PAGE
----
In wake of Valley fire, students return to school in Middletown
When Middletown High School reopened Monday, more than two weeks after the raging Valley fire burned within a block of the campus and forced the suspension of classes, the acrid odor of smoke and soot still hung in its courtyard. The gym was closed while the cleanup was finished.
Three school district counselors approached the principal, Bill Roderick, who was observing his students - nearly all of whom had been at least temporarily displaced by the wildfire that burned at least 1,280 homes in Lake County - as they trickled in and reunited, many with hugs, some with tears.
A special area had been set up for the counselors to work with students, Roderick said, along with two private rooms.
“I’m going to be honest,” he told the counselors. “I don’t think you’re going to see a lot of kids. Our kids are here and they’re going to get their arms around each other.”
It was that kind of day, with resilience and determination interlaced with intensely personal interactions, as about 455 of an enrolled 480 students made it back to school. Of the student body, an estimated 100 had lost their homes, Roderick said. At the middle school, on the same campus, 41 of 259 students lost homes to the blaze that is now 97 percent contained.
Cobb Mountain Elementary School, with 162 students - at least 46 of whom lost homes to the fire - has moved onto the Middletown campus for at least a month while its buildings, which suffered severe smoke damage, are cleaned.
“My staff has been absolutely incredible in their adaptation, and my students as well,” said Cobb Mountain’s principal, David Leonard. “I can tell you it’s just amazing to see all these kids out there with smiles on their faces.”
Leonard, whose home was destroyed by the blaze, broke down in tears describing the community’s support of the kindergarten-through-sixth grade school.
“One of the things that just fills my heart is that the fact that they live there because of the school, and they tell me that,” he said. “To me, it’s why they want to rebuild,” he said.
Of 200 Middletown Unified School District employees, at least 30 have lost homes, including Roderick, his vice principal, a counselor and about a dozen teachers and staff at the high school.
“We know what the kids are going through and it’s ... ” Roderick paused, gathering himself. “It’s tough, it’s tough.”
It was the kind of school day where during third period, the principal - on whose desk sat checks representing thousands of dollars in donations - made this announcement: “Any students who lost their homes or belongings in the fire, report to room seven.”
So while the school’s reopening was a start, routine and normalcy remained elusive.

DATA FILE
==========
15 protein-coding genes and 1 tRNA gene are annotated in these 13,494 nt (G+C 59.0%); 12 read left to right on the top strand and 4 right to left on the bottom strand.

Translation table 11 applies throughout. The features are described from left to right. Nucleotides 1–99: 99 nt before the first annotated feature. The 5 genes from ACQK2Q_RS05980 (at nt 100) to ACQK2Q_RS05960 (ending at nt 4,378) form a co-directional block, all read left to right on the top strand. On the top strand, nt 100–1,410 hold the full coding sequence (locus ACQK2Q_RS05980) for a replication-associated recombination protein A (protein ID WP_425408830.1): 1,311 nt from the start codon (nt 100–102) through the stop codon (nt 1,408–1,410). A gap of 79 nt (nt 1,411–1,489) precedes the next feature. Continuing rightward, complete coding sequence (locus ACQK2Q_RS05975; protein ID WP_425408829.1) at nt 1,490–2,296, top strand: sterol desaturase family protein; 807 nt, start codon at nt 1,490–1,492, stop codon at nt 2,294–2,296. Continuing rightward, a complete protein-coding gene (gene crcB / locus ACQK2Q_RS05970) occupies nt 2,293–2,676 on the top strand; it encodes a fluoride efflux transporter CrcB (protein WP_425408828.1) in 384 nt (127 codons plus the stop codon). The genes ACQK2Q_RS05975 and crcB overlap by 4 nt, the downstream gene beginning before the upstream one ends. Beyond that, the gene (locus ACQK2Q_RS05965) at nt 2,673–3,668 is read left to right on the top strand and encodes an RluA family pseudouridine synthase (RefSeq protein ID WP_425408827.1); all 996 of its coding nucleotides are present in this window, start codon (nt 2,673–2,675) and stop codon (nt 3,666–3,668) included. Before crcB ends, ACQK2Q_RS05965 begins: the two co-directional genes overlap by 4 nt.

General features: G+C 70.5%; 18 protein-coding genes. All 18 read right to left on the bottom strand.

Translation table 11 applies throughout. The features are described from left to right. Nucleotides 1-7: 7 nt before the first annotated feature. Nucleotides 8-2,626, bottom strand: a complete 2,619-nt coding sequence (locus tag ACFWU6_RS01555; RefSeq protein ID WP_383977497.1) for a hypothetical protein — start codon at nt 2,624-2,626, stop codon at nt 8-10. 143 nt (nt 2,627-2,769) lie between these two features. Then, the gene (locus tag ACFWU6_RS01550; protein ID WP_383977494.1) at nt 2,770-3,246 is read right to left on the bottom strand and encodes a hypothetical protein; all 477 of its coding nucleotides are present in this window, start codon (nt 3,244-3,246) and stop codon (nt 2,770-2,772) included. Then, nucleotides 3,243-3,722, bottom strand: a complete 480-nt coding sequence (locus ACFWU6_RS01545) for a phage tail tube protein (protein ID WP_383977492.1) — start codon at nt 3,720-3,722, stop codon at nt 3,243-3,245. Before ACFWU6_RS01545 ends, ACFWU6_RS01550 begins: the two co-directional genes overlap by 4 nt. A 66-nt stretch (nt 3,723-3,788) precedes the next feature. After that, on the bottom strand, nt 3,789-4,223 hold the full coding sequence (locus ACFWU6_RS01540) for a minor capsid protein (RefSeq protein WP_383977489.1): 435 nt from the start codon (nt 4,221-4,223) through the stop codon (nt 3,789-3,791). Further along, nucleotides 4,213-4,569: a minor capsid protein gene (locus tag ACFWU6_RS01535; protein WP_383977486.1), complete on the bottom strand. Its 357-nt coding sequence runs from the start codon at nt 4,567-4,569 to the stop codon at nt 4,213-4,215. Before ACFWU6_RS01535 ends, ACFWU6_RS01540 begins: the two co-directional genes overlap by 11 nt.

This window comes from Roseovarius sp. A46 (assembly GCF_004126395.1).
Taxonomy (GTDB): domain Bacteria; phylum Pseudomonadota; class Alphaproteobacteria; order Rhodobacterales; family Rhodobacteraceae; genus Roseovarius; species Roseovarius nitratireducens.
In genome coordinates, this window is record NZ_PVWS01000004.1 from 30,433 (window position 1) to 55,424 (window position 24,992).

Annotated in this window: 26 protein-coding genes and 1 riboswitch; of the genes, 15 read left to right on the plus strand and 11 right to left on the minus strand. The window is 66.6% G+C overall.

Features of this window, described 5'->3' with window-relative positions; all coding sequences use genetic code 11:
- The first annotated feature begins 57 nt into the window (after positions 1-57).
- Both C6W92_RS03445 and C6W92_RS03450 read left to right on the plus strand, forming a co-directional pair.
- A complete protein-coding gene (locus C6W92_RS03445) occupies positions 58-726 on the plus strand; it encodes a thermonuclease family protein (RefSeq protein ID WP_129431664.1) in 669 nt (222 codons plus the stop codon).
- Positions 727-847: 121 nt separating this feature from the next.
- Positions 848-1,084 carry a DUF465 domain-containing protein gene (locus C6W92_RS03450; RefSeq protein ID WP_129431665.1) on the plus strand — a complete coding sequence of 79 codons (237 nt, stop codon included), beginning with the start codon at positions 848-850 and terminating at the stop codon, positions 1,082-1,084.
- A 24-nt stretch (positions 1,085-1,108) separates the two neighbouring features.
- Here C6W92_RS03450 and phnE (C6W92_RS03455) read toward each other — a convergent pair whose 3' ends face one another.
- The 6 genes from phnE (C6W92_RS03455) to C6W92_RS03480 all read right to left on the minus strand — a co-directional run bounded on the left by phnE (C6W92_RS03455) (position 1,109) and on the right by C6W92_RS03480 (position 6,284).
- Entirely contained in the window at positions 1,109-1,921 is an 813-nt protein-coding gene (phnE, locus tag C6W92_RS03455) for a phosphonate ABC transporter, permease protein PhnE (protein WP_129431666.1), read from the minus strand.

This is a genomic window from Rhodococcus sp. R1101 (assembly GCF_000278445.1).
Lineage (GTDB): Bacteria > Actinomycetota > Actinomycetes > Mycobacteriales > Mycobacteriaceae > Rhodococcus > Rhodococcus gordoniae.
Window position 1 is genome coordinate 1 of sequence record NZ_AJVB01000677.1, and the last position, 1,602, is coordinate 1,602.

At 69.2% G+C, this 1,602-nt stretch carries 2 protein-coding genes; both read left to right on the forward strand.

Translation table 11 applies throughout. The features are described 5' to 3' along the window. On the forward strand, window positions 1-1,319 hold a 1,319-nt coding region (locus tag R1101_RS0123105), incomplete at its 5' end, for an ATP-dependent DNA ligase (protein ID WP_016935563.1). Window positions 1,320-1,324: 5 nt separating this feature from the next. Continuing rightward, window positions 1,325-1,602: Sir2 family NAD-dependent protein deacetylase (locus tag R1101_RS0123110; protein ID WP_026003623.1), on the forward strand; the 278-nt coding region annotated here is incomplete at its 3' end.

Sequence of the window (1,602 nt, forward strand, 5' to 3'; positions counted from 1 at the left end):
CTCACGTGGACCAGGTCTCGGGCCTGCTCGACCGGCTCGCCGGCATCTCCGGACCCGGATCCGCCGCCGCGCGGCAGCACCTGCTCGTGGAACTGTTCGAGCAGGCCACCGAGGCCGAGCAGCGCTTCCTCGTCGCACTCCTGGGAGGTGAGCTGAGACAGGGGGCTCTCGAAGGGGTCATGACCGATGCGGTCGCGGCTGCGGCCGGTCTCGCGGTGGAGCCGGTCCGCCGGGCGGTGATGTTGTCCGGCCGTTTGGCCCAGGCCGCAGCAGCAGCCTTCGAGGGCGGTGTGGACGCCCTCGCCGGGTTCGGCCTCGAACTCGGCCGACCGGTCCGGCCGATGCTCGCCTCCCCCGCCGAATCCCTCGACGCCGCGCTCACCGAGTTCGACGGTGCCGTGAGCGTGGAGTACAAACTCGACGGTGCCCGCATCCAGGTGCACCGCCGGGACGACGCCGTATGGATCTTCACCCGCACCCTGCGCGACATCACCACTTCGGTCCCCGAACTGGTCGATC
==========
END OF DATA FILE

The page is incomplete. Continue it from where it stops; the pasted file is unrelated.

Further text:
“It feels like a normal Monday, and then you see some people crying,” said senior Nathaniel Lentz, 17.
Roderick’s white t-shirt bore what has become the rallying cry for town and school: “Middletown Strong.” Throughout the day, the t-shirts were distributed to students, most of whom promptly donned them, re-coloring the complexion of the courtyard, halls and classrooms.
There was something reassuring about being back on campus, some students said.
“Seeing everything was scary,” said senior Taylor Montelli, 18, referring to the multitude of burned buildings and cars that now pockmark the town of 1,300. “I didn’t know what was burned or not, because of all the rumors. I kept hearing, ‘The school is down,’ then it wasn’t, then it was.”
Teachers reported that their classes were anything but normal. Shaun Roderick’s ninth grade health class was no exception, though there were a few traces of pre-fire concerns -“Can we not watch that movie again?” one boy said as Roderick got herself organized.
Roderick, who is married to Principal Bill Roderick, announced to her students, “We’re just going to talk, to chit-chat, to be together again.”
“As your teacher, I don’t know what to do - I’m not going to lie to you,” she said.
“I’m going to take roll - then I’m going to ask you a couple of hard questions,” she said.
“Most of you know I lost my home, so talking about it is surreal,” she said. “If there’s anything I can do, I’m here for you. I’m not an expert in counseling but I’m an expert in being here for you.”
Five students in the class of 13 had lost their homes to the fire. Two were present Monday.
“Sorry, sweetheart,” Roderick said to a girl in the front row. The girl’s neighbor in class was also her neighbor at home and she, too, had lost her home.
A girl in the back row said her father’s home and her grandmother’s home had burned.